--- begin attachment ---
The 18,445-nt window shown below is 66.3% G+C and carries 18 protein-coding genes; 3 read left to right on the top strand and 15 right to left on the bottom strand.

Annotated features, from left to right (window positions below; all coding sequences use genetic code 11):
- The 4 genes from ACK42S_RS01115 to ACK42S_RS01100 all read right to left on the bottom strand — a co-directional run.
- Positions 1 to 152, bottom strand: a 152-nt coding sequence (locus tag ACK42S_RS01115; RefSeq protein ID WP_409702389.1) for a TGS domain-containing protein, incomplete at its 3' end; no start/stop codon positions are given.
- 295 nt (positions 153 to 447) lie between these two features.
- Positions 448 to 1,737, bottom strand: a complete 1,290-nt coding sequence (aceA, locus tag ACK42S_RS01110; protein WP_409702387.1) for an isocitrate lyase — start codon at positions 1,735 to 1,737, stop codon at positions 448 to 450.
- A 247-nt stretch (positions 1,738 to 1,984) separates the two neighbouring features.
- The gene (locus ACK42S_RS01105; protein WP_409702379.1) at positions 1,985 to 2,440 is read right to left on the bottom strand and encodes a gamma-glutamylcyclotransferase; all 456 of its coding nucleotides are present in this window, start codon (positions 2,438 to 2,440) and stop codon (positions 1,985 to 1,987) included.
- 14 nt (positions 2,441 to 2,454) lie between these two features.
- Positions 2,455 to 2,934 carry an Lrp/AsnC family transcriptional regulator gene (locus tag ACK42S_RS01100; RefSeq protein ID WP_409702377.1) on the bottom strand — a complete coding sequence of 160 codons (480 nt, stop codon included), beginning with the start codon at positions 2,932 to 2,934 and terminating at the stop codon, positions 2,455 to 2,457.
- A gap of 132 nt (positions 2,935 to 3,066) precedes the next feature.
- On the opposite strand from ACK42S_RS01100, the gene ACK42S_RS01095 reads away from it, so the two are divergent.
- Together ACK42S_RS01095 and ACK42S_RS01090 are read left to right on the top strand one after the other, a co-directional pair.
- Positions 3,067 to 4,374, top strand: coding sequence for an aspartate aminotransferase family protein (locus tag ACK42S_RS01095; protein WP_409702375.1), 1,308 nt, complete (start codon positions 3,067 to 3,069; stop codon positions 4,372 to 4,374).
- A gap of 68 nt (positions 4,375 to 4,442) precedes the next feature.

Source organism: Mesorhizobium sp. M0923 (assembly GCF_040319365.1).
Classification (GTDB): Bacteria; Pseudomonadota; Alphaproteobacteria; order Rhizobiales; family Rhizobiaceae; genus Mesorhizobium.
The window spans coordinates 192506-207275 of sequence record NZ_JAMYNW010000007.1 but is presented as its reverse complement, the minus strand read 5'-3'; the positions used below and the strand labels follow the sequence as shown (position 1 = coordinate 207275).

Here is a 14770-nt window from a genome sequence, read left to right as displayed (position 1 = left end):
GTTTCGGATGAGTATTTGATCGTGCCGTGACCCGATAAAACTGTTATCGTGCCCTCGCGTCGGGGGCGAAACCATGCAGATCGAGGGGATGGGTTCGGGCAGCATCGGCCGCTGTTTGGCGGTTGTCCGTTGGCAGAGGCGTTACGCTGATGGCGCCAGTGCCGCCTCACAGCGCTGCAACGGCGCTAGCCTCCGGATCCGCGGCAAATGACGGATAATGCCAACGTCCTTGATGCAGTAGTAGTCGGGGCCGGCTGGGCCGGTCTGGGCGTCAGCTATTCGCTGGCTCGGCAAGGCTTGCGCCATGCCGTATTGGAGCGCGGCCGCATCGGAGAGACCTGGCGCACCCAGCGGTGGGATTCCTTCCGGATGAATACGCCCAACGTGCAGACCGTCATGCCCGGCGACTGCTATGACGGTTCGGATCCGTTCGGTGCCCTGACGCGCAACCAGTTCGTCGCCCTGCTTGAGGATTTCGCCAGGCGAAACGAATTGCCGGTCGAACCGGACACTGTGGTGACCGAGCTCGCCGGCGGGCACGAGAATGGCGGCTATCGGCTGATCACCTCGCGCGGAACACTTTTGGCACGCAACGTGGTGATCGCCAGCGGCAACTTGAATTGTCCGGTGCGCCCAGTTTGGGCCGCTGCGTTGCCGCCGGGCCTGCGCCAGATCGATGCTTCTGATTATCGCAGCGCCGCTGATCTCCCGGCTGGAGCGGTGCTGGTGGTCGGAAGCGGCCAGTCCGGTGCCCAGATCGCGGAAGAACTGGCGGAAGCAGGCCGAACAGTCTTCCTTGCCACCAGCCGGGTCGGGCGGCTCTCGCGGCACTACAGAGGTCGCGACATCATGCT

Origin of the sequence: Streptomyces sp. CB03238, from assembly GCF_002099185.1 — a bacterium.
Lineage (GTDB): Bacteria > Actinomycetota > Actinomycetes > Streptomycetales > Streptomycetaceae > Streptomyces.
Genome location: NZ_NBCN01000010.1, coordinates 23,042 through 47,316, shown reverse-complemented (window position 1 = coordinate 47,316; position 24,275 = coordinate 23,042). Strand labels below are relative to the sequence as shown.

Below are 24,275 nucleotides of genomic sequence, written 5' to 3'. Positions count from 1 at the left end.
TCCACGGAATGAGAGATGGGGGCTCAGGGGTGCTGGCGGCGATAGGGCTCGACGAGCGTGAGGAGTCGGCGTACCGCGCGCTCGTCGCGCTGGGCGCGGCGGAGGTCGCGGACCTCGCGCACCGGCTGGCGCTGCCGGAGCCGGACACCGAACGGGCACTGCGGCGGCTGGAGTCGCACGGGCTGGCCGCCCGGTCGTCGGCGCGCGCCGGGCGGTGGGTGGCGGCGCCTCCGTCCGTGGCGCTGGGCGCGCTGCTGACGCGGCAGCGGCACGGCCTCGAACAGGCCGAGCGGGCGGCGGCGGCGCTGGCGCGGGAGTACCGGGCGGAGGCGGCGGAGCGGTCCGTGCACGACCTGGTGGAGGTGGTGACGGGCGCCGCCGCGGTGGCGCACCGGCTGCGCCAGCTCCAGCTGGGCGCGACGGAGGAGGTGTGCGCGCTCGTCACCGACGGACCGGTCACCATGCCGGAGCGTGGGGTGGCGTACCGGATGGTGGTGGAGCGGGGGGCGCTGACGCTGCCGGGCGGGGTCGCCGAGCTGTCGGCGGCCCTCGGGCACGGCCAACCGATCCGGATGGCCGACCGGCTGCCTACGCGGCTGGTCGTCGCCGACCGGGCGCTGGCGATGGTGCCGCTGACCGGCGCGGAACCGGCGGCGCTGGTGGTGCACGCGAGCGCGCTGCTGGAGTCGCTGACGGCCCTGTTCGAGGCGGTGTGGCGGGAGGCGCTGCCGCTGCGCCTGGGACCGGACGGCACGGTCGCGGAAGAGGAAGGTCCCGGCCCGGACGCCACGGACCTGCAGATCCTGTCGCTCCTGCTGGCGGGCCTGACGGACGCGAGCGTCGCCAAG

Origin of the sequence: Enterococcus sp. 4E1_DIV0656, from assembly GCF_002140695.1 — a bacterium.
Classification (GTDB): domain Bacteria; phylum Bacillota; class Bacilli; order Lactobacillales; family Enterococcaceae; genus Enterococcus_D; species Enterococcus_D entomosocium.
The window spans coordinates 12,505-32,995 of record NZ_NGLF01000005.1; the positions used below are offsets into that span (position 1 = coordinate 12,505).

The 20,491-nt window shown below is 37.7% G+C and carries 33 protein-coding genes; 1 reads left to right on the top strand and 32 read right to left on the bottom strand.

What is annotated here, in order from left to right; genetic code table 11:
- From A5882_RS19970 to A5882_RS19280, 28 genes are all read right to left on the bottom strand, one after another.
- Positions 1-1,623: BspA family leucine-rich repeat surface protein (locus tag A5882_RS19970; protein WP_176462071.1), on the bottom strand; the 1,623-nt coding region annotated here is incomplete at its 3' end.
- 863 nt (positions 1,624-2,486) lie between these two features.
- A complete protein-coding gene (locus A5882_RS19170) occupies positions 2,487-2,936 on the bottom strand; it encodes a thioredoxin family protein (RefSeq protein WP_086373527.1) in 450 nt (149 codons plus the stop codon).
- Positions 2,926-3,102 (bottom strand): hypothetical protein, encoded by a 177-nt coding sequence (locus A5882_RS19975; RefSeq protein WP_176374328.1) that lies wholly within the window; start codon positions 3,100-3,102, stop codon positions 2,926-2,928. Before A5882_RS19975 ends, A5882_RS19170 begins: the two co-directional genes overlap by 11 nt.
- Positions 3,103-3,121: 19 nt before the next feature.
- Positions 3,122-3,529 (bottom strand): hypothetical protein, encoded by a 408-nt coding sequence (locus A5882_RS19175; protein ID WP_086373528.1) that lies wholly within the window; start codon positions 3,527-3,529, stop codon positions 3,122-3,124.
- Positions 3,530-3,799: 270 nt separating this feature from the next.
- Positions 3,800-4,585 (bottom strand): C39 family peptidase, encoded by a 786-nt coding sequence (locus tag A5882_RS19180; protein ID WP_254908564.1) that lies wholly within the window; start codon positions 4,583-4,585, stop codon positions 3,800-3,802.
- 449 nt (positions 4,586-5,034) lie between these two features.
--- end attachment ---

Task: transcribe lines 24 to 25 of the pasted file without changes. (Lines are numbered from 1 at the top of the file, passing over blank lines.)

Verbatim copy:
Below are 24,275 nucleotides of genomic sequence, written 5' to 3'. Positions count from 1 at the left end.
TCCACGGAATGAGAGATGGGGGCTCAGGGGTGCTGGCGGCGATAGGGCTCGACGAGCGTGAGGAGTCGGCGTACCGCGCGCTCGTCGCGCTGGGCGCGGCGGAGGTCGCGGACCTCGCGCACCGGCTGGCGCTGCCGGAGCCGGACACCGAACGGGCACTGCGGCGGCTGGAGTCGCACGGGCTGGCCGCCCGGTCGTCGGCGCGCGCCGGGCGGTGGGTGGCGGCGCCTCCGTCCGTGGCGCTGGGCGCGCTGCTGACGCGGCAGCGGCACGGCCTCGAACAGGCCGAGCGGGCGGCGGCGGCGCTGGCGCGGGAGTACCGGGCGGAGGCGGCGGAGCGGTCCGTGCACGACCTGGTGGAGGTGGTGACGGGCGCCGCCGCGGTGGCGCACCGGCTGCGCCAGCTCCAGCTGGGCGCGACGGAGGAGGTGTGCGCGCTCGTCACCGACGGACCGGTCACCATGCCGGAGCGTGGGGTGGCGTACCGGATGGTGGTGGAGCGGGGGGCGCTGACGCTGCCGGGCGGGGTCGCCGAGCTGTCGGCGGCCCTCGGGCACGGCCAACCGATCCGGATGGCCGACCGGCTGCCTACGCGGCTGGTCGTCGCCGACCGGGCGCTGGCGATGGTGCCGCTGACCGGCGCGGAACCGGCGGCGCTGGTGGTGCACGCGAGCGCGCTGCTGGAGTCGCTGACGGCCCTGTTCGAGGCGGTGTGGCGGGAGGCGCTGCCGCTGCGCCTGGGACCGGACGGCACGGTCGCGGAAGAGGAAGGTCCCGGCCCGGACGCCACGGACCTGCAGATCCTGTCGCTCCTGCTGGCGGGCCTGACGGACGCGAGCGTCGCCAAG